Binge Break: Modern Love is a feel-good representation of relationships

Amazon’s Modern Love takes real stories to the screen, showing how different kinds of love shape a life.


Kayli Reese, Managing News Editor

To be perfectly candid, I decided to watch Amazon’s Modern Love because Dev Patel was in the trailer, and that’s all it really takes to convince me to watch something. However, I was treated to adorable storylines that showcase real-life stories of relationships, romantic or otherwise.

Modern Love, based off the New York Times*column of the same name, has already been renewed for a second season after being available for just over a week. Each episode centers around a different relationship, culminating in the just-cheesy-enough ending that aligns the stories together.

A majority of the storylines examine romantic relationships, but several focus more on friendships and familial connections. Even those that seem to be a standard romantic narrative take a twist, keeping the tropes fresh.

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The best episode is the one starring Patel, possibly because he’s one of the most honest actors to have graced screens in a while, ever since he was on Skins and starred in Slumdog Millionaire. He brings a sense of soul to each of his performances, and Modern Love is no exception.

In his episode, Patel plays a dating app creator being interviewed by a journalist, who’s portrayed by Get Out’s Catherine Keener. They share an off-the-record tale of their respective lost loves, creating a lasting bond and teaching one another how to grow from pain.

The episode starring Andrew Scott of Fleabag and Sherlock fame focuses more on familial love, as he and his husband, played by Brandon Kyle Goodman, try to adopt a child to start a family.

Scott’s character is much more reluctant to enter this new phase of life, not wanting to sacrifice everything he has. After meeting the homeless woman who agrees to give her baby to the couple after she gives birth (played by the supremely underrated Olivia Cooke); however, he begins to see a new way of living, one that includes opening his heart to messes and imperfections.

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Anne Hathaway stars in another standout episode as a woman struggling to manage her bipolar disorder. She’s telling a story of a promising relationship gone south by posting about it on a dating website, bringing a unique spin to the story.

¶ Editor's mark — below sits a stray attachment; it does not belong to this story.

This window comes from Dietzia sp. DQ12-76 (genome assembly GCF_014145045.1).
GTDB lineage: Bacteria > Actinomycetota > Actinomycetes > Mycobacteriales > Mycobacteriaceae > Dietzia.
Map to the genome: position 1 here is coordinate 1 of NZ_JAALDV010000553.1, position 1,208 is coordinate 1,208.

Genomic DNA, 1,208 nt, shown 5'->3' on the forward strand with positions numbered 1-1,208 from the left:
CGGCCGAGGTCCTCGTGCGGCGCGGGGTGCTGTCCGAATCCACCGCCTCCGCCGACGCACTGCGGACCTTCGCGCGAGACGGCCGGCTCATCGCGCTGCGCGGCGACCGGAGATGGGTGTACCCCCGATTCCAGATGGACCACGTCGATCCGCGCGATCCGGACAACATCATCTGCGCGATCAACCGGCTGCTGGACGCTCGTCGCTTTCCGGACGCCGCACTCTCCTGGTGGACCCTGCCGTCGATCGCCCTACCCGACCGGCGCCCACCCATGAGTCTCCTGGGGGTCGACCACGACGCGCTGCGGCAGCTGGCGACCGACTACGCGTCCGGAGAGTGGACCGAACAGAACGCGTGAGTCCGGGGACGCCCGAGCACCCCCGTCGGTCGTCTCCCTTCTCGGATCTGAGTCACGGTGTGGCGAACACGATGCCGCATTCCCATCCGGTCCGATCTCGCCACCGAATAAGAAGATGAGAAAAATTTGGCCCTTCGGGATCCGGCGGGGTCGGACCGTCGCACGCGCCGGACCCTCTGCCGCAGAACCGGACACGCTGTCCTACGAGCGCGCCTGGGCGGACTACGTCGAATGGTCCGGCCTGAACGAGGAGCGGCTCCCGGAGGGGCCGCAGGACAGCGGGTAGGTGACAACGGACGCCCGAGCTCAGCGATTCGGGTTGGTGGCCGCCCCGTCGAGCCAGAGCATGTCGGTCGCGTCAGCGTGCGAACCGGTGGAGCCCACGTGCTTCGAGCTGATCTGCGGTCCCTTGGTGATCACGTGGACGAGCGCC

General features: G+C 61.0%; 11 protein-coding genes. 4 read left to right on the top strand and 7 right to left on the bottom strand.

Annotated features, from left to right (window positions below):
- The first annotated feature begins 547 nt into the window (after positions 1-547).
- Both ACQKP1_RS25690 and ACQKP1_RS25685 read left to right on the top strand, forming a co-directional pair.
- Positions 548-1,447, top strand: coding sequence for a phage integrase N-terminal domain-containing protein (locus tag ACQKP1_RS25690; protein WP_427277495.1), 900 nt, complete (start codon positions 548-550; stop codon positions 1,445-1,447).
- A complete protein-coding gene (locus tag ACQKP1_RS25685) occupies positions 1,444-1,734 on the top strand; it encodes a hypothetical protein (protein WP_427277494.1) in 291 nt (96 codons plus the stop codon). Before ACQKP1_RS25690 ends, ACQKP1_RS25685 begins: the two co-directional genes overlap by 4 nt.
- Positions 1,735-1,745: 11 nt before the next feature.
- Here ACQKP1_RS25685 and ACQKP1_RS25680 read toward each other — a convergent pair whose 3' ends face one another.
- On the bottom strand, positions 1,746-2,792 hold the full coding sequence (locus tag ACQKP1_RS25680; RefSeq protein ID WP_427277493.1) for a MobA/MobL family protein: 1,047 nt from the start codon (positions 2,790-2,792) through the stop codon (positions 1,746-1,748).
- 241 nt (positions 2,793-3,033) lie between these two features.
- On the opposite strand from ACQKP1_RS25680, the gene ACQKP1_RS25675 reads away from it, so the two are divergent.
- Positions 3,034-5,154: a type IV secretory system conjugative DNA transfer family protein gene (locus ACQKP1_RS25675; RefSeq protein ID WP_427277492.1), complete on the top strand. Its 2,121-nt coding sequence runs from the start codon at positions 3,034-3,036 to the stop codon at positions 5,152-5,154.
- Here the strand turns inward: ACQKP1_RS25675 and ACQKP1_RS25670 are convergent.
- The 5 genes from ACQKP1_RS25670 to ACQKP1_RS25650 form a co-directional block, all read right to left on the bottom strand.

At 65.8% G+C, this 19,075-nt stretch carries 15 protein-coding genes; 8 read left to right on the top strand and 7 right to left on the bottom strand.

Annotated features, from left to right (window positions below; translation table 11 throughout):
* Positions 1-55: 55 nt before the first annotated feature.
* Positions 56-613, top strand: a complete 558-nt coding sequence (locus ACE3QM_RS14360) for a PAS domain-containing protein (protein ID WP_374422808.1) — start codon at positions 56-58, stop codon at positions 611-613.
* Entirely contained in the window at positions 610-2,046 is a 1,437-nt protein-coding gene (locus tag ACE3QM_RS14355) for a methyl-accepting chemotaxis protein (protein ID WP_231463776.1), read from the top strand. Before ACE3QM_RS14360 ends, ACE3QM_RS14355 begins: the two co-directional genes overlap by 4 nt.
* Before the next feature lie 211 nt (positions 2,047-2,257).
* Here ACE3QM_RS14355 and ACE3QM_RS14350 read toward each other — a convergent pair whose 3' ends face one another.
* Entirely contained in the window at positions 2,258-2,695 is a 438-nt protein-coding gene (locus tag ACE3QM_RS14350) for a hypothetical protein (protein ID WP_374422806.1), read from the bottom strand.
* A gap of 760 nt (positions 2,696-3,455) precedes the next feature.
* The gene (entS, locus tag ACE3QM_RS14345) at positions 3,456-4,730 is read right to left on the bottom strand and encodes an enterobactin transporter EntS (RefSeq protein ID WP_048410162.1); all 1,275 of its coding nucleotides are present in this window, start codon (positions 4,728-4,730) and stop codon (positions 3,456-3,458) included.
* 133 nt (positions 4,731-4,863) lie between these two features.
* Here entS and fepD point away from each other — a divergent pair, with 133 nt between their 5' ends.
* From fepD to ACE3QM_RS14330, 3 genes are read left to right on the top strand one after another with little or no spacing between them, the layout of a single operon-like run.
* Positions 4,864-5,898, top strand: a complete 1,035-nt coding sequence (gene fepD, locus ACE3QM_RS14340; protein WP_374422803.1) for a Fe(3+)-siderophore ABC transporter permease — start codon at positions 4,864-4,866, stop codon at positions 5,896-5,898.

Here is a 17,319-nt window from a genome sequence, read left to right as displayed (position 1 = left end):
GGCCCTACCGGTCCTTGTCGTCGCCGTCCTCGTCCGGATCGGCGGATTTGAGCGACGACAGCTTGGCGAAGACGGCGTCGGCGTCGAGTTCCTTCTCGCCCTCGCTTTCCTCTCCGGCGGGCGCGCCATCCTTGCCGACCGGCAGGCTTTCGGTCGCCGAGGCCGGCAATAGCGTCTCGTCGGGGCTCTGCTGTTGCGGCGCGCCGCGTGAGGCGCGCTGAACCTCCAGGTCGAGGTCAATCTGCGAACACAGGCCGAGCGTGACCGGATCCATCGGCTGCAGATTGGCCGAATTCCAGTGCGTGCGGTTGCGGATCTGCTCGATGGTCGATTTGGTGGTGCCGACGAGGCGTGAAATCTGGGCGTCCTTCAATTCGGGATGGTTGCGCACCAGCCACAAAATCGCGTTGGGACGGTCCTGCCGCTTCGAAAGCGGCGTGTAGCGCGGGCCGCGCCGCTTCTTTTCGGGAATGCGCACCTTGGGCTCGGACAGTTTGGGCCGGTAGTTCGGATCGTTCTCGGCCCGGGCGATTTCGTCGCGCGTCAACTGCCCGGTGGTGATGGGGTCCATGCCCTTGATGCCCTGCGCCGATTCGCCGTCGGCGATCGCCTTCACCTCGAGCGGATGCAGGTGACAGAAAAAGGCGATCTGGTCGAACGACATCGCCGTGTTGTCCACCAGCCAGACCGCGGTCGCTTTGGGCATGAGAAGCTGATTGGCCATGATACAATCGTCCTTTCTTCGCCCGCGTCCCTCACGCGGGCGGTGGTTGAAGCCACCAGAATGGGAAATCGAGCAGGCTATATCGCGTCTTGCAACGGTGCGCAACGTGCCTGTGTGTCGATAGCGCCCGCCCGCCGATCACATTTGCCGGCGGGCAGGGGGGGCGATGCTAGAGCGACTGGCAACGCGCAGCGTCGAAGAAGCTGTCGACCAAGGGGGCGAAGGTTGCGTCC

The real story is not that of Hathaway’s character and the man she meets; however, it’s about her coworker recognizing Hathaway’s struggles and showing her, perhaps for the first time, that people will love her, even through dark periods.

I tend to forget how good of an actress Hathaway is until I’m watching her onscreen. The way she balanced playing a woman desperately trying to overcompensate for having dark periods, longing to be able to be open about having periods where getting out of bed is not an option, made my throat close up for the full half-hour episode.

The rest of the episodes take viewers through other scenarios: a woman’s bond with her protective doorman, a married couple — played by Tina Fey and John Slattery — struggling to keep their relationship alive, a woman reeling from the death of her husband, a second date gone wrong, and a girl latching onto an older coworker as a father figure (I’ll admit, the last one made me cringe into a ball).

At the end of each episode, though, I sat back and thought about the real people these stories were based on, each one wanting simply to feel some sort of connection. That’s all any of us can ask for at the end of the day, and it’s a comfort to see that real longing come to life on screen.